Brace yourselves: AI could co-pilot planes, reveals Emirates Airline president

Safety agencies and plane manufacturers are working out details of how this could be implemented in the future
Ameya Paleja
Stock photo: Airbus A380 of Emirates Airline departing Zurich airport.
Stock photo: Airbus A380 of Emirates Airline departing Zurich airport.


With the rising sophistication of artificial intelligence (AI), airlines are exploring the possibility of computing prowess replacing at least one of the humans in the cockpit. Doing so would allow them to overcome crew shortages and lower expenditures. The big question, though, is whether passengers will agree.

"Artificial intelligence is set to have a big impact on the aviation industry, with one-pilot planes a possibility," according to Emirates President Tim Clark, CNBC reported on Tuesday.

“You’ve got to take time to look at what this [AI] could do to improve what you do,” he said.

This might come as a shocker for most of us who have grown up seeing two pilots in the cockpit and even three for long-haul flights. However, for the airline industry, it is just the norm of reducing human dependencies as technology improves.

Back in the 1950s, there was a five-member crew in the cockpit with a navigator, flight engineer, and radio operator part of the ensemble required to fly a plane. This is where the terms captain and first officer were also used. As technology improved, the three members of the crew lost their seats, and the time has now come for one of the pilots to lose theirs too.

Can planes fly without a pilot or two?

The two-pilot mandate in flights is crucial for bringing redundancy into the flying operation in case one of the pilots becomes incapacitated to fly the plane. With improving technology, though, artificial intelligence could be used to even land the plane at a preselected airport in case of an emergency.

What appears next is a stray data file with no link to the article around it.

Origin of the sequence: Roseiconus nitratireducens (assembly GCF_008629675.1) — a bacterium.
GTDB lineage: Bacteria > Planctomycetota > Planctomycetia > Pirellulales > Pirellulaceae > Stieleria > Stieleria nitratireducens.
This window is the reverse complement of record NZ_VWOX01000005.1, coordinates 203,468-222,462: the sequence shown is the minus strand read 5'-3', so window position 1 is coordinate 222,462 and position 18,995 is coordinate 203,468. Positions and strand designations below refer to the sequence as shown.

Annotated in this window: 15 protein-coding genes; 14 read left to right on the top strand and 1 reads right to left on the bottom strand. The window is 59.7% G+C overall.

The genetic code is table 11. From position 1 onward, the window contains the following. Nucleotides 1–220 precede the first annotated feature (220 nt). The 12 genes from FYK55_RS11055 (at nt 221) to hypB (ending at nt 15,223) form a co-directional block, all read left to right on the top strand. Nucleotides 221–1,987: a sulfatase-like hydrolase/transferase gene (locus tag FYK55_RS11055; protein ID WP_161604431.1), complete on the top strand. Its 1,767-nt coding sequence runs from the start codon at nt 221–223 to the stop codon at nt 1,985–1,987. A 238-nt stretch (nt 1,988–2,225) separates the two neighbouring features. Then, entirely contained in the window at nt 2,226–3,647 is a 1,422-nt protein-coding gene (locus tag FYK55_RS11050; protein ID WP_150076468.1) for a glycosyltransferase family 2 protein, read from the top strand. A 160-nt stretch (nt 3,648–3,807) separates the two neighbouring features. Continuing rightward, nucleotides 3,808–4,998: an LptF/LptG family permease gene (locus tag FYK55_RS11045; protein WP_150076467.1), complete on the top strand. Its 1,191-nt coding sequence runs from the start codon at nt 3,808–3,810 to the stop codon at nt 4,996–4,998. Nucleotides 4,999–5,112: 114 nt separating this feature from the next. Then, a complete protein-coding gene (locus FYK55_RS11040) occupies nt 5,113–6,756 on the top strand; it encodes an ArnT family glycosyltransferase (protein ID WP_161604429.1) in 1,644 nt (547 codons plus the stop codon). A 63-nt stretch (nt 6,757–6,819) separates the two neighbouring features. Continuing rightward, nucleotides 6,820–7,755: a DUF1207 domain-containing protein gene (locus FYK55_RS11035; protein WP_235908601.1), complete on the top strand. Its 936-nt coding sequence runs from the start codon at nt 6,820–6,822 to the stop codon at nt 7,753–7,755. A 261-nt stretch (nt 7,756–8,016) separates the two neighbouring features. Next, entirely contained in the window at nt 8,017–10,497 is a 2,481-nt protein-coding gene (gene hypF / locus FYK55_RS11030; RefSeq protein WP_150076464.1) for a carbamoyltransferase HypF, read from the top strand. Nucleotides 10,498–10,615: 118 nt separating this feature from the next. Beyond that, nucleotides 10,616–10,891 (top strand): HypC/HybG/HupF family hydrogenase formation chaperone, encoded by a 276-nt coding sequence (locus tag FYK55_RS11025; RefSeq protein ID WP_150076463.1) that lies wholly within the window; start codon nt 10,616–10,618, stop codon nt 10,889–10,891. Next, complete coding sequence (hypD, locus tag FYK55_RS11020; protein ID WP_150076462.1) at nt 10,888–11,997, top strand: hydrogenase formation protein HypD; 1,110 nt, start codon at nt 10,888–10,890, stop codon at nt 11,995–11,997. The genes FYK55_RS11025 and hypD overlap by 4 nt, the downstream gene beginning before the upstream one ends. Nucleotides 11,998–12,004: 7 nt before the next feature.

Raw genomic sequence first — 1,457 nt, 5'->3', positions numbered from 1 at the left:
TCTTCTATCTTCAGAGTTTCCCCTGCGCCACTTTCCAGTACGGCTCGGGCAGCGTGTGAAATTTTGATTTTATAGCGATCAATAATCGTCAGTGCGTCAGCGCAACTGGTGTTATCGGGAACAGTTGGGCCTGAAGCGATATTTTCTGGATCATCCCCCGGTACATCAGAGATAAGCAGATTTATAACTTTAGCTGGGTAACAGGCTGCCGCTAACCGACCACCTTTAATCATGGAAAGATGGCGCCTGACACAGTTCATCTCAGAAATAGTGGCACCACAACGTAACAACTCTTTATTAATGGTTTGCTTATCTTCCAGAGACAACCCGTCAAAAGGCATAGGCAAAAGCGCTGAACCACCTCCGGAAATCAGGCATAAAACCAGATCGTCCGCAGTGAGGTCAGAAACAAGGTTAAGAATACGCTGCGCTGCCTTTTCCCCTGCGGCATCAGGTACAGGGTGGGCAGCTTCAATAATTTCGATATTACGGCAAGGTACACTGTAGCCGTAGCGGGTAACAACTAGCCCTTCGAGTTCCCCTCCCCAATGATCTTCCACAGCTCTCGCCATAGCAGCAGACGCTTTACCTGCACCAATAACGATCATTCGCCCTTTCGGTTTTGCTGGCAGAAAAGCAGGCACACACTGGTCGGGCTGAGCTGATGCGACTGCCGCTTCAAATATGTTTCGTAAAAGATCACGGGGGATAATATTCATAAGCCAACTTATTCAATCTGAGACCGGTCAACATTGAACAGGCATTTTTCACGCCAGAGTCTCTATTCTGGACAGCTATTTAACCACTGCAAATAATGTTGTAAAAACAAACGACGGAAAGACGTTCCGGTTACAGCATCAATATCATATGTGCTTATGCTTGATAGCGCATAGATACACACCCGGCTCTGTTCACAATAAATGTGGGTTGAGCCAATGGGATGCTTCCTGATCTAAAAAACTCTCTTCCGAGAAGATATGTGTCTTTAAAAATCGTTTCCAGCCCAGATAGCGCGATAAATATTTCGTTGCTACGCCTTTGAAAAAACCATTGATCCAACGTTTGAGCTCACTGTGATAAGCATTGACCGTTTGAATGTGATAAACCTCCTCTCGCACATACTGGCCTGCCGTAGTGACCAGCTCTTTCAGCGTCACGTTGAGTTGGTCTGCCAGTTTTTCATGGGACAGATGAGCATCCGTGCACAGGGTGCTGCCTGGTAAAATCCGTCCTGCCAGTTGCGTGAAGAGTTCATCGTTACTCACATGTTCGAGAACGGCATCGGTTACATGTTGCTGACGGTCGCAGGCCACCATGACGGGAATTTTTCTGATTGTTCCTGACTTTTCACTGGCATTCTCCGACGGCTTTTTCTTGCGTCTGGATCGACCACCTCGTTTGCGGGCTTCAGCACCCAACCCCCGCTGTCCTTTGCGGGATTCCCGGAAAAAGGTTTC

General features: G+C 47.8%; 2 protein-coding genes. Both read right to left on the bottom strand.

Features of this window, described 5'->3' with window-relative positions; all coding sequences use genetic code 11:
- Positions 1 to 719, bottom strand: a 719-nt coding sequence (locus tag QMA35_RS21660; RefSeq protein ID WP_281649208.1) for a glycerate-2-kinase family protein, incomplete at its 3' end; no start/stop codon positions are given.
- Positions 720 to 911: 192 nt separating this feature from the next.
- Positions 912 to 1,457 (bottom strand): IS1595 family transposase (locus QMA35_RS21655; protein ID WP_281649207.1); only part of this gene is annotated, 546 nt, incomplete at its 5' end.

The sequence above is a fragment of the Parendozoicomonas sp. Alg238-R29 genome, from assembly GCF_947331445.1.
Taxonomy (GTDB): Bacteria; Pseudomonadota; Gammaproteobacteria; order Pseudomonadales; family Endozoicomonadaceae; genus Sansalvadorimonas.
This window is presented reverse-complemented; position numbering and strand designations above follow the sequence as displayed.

Brace yourselves: AI could co-pilot planes, reveals Emirates Airline president
Airlines want to remove the human redundancy of two pilots in an aircraft

Planes already use computers to automate a lot of tasks, and Autopilots control the aircraft for a large duration of flights anyway, with the pilots overseeing operations. Airlines and plane manufacturers are now exploring whether AI could be assigned a greater role in flight operations, with only one human needed for oversight.

One is unlikely to see one pilot flight anytime soon in the future, but there is definitely scope to experiment with two pilot long-haul flights with AI at the controls and pilots alternating rest periods in the cabin.

Experiments in solo flying could also begin by allowing one of the pilots to rest in the cabin while the other oversees flight with the aid of the AI. The U.S. military trailed AI-piloted flights earlier this year. Another method that could be deployed is using help from a ground station for take-off and landing tasks, while the rest of the flight is overseen by a single pilot.

Pilots, however, are not convinced. Past incidents have shown that when things go south well trained and rested pilots can land airplanes safely, even on a river, something AI would likely not attempt.

Autonomous air taxis could perhaps help change public perception about the need for pilots to fly an aircraft. But will the airline industry wait that long to remove redundancies in the cockpit? The rise in AI's capabilities suggests no.

The report contains information that appeared in Fortune, CNBC.

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